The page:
The New South Wales Court of Appeal recently considered one set
of circumstances that took the assessment of damages for a personal
injuries claim arising out of medical treatment outside the scope
of the Civil Liability Act 2002 (NSW) (the Act).
The Act does not cover liability arising from intentional acts
done by a person with intent to cause injury. Such acts (for
example an assault) entitle a plaintiff to access damages
entitlements (such as punitive damages*) that would otherwise be
removed by the Act.
The claim in question arose out of a relatively minor workplace
injury suffered by Mr Dean, who was struck on the chin by a piece
of timber in 2001. He suffered minor injuries to his front teeth.
These injuries were treated by dental surgeon Dr Phung, who over
the course of around a year and 53 consultations performed root
canal therapy and fitted crowns to all the claimant's teeth.
The treatment cost Mr Dean's workers compensation insurer
The medical evidence indicated that the extensive treatment was
unnecessary. Mr Dean sued, and Dr Phung admitted liability in
negligence but denied liability for trespass to the person.
The trial judge found that it had not been established that Dr
Phung's involvement was dishonest and fraudulent, rather than
incompetent. The court of appeal took a different view, and found
that the preferable inference was that Dr Phung probably did not
believe that all of the treatment was necessary.
The majority (Basten JA, Beazely JA agreeing) then discussed
what constitutes consent to medical treatment. Basten JA noted 4
Consent is validly given in respect of medical treatment where
a patient has been given basic information as to the nature of the
procedure. Where the nature of the procedure has been
misrepresented, consent will not be validly given. If a procedure
of the nature carried out was not capable of addressing the
condition there cannot be valid consent.
Assuming the proposed treatment is capable of providing a
therapeutic effect, it is necessary to distinguish between core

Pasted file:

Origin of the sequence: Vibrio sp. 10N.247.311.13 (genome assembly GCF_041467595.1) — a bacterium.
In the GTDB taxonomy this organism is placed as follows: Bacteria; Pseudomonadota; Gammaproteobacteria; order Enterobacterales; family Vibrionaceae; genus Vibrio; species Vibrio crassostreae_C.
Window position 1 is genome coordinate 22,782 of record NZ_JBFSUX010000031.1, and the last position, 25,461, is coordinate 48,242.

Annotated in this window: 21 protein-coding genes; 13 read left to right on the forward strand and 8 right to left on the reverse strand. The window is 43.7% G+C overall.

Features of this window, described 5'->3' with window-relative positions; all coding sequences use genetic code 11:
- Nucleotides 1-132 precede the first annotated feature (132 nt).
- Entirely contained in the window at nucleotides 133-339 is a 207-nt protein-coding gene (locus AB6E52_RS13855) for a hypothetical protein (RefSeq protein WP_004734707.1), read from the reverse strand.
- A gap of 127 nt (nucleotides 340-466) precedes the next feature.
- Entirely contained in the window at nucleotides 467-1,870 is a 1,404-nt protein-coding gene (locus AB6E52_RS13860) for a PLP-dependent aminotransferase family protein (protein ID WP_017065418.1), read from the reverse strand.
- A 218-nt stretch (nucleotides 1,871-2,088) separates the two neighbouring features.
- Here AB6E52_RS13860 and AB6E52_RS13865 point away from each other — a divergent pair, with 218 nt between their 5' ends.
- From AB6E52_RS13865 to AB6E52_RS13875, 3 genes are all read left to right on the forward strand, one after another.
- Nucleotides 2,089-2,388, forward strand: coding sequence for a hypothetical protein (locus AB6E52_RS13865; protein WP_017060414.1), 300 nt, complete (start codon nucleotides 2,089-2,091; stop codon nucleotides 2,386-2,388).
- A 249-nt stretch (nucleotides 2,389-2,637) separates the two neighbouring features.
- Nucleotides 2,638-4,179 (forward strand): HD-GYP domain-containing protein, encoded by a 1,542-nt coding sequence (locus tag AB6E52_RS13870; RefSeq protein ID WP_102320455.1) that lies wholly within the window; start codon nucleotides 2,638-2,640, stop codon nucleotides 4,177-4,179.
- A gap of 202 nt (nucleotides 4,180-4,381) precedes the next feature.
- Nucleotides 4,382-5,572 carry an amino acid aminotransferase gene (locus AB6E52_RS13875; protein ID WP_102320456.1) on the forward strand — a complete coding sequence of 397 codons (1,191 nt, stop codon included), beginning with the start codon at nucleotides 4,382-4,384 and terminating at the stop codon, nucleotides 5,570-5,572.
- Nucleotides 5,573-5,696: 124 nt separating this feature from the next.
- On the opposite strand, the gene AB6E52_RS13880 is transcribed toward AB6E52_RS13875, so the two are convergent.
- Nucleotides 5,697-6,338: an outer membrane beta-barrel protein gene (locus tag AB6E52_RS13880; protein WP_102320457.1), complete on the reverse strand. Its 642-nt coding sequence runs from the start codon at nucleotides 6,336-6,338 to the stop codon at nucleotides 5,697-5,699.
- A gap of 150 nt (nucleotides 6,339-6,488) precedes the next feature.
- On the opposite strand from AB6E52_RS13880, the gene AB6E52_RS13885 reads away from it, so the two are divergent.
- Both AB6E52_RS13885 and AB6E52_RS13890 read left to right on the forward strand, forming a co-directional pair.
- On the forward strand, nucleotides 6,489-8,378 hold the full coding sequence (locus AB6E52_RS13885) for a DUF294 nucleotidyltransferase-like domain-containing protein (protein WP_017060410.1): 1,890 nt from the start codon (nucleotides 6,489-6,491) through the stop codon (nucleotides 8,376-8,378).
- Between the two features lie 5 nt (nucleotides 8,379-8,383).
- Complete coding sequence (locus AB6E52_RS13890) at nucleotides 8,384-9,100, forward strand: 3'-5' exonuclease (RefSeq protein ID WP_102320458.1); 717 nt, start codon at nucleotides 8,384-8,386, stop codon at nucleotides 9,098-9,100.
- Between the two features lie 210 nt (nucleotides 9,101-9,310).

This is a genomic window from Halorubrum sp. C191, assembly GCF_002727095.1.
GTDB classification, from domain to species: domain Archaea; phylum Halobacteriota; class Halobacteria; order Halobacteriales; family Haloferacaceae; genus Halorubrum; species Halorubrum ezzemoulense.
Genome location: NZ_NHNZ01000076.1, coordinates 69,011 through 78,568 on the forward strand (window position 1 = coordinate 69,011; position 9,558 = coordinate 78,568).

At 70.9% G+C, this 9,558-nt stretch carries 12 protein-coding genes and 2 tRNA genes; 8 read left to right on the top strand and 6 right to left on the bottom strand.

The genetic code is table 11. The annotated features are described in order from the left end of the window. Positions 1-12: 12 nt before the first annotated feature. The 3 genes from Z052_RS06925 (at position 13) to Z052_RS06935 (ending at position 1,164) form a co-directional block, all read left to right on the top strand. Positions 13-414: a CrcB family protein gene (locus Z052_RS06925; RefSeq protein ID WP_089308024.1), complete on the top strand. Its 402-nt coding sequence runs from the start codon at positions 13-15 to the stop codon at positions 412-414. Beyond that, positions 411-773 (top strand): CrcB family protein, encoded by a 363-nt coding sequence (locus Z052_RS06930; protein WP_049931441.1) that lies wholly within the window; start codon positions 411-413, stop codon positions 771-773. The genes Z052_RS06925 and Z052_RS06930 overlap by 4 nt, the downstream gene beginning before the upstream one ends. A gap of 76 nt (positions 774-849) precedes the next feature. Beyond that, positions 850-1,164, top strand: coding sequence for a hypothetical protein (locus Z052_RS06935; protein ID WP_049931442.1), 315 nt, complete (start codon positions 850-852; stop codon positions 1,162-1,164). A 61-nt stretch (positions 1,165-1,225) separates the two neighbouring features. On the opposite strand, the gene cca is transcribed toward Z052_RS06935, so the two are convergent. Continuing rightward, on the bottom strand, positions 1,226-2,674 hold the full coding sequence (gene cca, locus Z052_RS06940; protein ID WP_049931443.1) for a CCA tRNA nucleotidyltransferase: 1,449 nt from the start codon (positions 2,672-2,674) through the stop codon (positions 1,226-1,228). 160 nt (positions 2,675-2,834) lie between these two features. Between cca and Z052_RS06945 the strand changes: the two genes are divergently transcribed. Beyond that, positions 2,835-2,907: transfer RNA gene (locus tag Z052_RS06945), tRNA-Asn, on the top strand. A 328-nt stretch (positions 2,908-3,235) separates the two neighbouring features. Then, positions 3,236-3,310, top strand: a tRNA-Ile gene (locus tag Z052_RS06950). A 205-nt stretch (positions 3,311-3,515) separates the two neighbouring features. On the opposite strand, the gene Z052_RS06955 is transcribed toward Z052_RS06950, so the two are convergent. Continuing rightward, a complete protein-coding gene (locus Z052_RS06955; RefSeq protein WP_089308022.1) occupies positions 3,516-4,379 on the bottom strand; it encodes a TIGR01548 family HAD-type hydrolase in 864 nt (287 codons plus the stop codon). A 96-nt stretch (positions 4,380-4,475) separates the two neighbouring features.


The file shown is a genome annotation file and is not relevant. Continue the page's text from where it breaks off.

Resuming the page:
elements defining the nature of the procedure and peripheral
elements such as risks involved.
The motive of the practitioner in seeking consent to proposed
treatment may establish that what was proposed was not intended to
be treatment at all so that the nature of the act to which consent
was ostensibly given was not the act carried out – ie consent
was given to treatment, but what was provided was not in fact
treatment. In these circumstances there would be no relevant
If a real issue is raised as to the existence of a valid
consent, the burden of proof will lie on the medical practitioner
to establish that the procedure was undertaken with consent.
The court concluded that the concessions made by Dr Phung were
sufficient to demonstrate that Mr Dean did not consent to the
proposed treatment because it was not in fact treatment necessary
for his condition.
The treatment accordingly constituted a trespass to the person.
The claim did not fall within the scope of the Act, and the court
awarded exemplary damages of $150,000 together with other damages
resulting in a total award of $1,743,000.
*punitive damages are damages awarded to punish, to deter and to
demonstrate the court's disapproval of the conduct in question
rather than to compensate the plaintiff.
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guide to the subject matter. Specialist advice should be sought
about your specific circumstances.
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A recent Qld case has provided some reprieve to the application of the penalty rule to liquidated damages in contracts.
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